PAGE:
These are my favorite golf instruction books for new golfers

My original copies of Tiger and Faldo's books are never far away.

(lukekerrdineen)

I’m not a coach. I’m a student — just like you. I love this silly game, and am endlessly fascinated by it. I took it up when I was about 10, played on my college golf team and am still hooked on it. Although I was lucky enough to have many great coaches who helped me along, like most golfers, I learned the game by reading books (which might explain why I ended up at GOLF Magazine).

I still read golf books, and while there are so many wonderful ones out there it’s impossible to put them all in a single list. So instead, I’ll focus on my personal favorite books for new golfers — those just taking up the game. These are the books that I always keep close by, and will always recommend to a beginner golfer looking for a go-to they can use as a reference.

Nick Faldo: A Swing For Life

I’ve probably read this book a hundred times. It’s my all-time favorite, and one I always return to. Don’t believe me? Click the right arrow below and you’ll see my beat-up copy, which I wouldn’t sell to you if you offered me $1 million for it. Thankfully, you can get it for $39 elsewhere.

In all seriousness, the reason why I love this book so much is because it describes the fundamentals of everything, crisply and clearly. Faldo’s golf swing is textbook, he’s not trying to reinvent the wheel with his approach. He focuses heavily on the fundamentals — grip, posture, stance, tempo. Getting those things right early can save you so much stress in the long run.

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A Swing for Life (Revised, Updated)

$39
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Tiger Woods: How I Play Golf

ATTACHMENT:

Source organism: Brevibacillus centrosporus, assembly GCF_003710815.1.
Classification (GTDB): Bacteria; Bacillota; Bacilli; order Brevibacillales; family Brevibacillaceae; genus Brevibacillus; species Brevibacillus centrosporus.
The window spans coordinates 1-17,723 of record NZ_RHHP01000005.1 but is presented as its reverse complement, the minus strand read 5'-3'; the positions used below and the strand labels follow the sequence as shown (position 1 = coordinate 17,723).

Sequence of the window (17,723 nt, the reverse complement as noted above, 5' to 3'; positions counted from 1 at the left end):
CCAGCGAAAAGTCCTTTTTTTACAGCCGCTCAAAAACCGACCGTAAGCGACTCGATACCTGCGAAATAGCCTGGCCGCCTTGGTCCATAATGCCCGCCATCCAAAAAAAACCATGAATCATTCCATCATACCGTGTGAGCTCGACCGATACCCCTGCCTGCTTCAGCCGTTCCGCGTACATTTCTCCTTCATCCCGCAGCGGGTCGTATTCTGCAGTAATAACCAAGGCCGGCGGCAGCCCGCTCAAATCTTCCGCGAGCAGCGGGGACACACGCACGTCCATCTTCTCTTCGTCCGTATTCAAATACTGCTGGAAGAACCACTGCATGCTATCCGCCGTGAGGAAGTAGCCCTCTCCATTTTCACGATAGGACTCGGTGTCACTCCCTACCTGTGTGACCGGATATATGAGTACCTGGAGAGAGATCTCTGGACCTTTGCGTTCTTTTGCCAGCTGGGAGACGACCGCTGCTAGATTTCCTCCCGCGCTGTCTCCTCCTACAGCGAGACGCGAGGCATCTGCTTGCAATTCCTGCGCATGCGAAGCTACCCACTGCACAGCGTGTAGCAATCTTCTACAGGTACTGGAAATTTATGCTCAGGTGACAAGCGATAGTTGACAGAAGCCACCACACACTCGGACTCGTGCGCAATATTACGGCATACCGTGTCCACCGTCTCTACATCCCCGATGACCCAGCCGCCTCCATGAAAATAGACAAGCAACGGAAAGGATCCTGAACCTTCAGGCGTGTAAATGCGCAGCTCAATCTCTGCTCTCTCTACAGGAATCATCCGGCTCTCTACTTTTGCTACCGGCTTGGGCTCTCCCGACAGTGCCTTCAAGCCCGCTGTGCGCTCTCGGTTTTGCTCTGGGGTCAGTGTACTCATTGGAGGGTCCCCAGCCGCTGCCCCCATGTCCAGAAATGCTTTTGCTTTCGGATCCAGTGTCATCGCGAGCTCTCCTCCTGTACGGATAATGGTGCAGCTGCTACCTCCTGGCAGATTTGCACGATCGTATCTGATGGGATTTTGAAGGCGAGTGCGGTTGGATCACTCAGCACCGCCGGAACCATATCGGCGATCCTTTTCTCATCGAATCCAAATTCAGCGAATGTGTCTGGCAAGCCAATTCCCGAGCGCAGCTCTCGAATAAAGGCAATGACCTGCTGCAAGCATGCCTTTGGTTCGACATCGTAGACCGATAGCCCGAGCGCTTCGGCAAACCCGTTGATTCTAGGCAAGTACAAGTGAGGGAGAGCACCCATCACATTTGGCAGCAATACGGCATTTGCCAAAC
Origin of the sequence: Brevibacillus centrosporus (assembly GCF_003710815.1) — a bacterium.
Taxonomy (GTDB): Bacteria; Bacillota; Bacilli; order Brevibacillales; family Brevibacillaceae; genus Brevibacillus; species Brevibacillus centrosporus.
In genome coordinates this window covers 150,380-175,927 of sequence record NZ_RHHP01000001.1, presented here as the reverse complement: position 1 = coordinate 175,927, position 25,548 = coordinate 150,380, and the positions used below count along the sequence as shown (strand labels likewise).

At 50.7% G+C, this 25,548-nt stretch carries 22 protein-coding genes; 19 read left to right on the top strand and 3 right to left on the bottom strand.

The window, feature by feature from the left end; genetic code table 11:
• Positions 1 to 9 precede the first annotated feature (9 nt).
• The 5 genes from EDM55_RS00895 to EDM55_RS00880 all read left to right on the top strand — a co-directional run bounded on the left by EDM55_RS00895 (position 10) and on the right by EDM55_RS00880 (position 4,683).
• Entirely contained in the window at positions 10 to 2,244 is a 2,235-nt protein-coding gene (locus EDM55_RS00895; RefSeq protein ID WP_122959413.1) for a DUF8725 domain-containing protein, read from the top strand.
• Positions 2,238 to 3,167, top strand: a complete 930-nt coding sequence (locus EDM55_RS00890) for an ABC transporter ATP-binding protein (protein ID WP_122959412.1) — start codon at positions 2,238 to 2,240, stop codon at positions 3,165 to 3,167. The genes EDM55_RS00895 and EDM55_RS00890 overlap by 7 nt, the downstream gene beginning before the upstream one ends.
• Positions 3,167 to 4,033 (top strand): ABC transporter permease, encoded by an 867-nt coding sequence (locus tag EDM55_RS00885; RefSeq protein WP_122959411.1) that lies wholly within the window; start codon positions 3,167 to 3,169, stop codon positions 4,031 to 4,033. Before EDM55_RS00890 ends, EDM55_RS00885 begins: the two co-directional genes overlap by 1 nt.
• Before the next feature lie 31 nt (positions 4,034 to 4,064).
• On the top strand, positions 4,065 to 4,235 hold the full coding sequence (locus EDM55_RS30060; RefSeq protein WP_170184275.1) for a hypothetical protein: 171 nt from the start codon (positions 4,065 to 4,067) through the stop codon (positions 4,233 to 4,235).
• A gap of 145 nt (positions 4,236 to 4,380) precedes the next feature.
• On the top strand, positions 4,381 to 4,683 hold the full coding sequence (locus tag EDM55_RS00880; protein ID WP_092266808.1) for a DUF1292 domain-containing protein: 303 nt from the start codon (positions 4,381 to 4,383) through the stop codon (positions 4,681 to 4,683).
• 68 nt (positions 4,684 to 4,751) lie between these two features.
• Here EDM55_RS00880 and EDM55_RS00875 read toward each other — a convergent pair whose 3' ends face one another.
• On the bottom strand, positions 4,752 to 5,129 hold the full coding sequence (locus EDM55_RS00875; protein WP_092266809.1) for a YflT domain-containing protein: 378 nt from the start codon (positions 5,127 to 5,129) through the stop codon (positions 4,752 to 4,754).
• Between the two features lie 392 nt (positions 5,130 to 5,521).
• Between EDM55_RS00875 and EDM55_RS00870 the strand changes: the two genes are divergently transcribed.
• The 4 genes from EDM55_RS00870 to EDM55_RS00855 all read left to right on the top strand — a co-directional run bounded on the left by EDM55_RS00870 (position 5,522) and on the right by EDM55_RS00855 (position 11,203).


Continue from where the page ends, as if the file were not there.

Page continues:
Yes, it’s Tiger Woods’ book, but don’t let that distract you. This book is a fantastic one, published by our friends over at Golf Digest. I still have my original copy, which you can see in the picture at the top of the article.

Tiger’s book provides easily-accessible tips from one of the greatest players of all-time, and unlike Faldo, there’s a little bit more subjectivity from Tiger about what he thinks is best, and a little more detail along those lines.

Tiger Woods: How I Play Golf

$29.44
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Play Better Golf, by Jack Nicklaus

If you needed proof that I’m not trying to up-sell you on anything, here it is. Two books you can get on eBay for under $5 each. These two are absolute gems from Jack Nicklaus, and they’re part of the same series, so I’d probably recommend splurging about $9 for both of them.

Basically, they’re comic-book style illustrations of little tips from Jack Nicklaus. You won’t get much in-depth advice, but that’s the point. It’s all the simple stuff, presented simply. Do this when you’re in a bunker, sort of stuff. And, if nothing else, they’re just good fun to flip through.

Play Better Golf: The Swing From A-Z

$4.35
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Play Better Golf: The Short Cuts to Lower Scores

$4.49
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Golf Annika’s Way

I’ve always thought this was one of the most underrated golf books, and I’ve never fully understood why. Annika is the GOAT of women’s golf and her instruction book is helpful and personal, with stories about how she overcame her shyness to how she handles nerves on the course.

Golf Annika’s Way: How I Elevated My Game to Be the Best—and How You Can Too

$45.00
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Classic Golf: The Photographs of Walter Iooss Jr.

And finally, a book that has nothing to do with instruction, but the perfect coffee-table book that gives you a sense of the game’s history, it’s style, and its legends. It gives you a feel for the best of golf through some glorious images.

Classic Golf: The Photographs of Walter Iooss Jr.

$47.79
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Each product we feature has been independently selected by GOLF.com ’s editorial team. If you make a purchase using the links included, we may earn a small commission.

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Luke Kerr-Dineen

Golf.com Contributor

Luke Kerr-Dineen is an English-American who oversees the brand’s service journalism content across all of GOLF’s multimedia platforms. An alumni of the International Junior Golf Academy and the University of South Carolina–Beaufort golf team, where he helped them to No. 1 in the national NAIA rankings, Luke moved to New York in 2012 to pursue his Masters degree in Journalism from Columbia University. Following graduation, he spent two years as a digital editor at Golf Digest before spending three years as a Senior Editor at USA Today.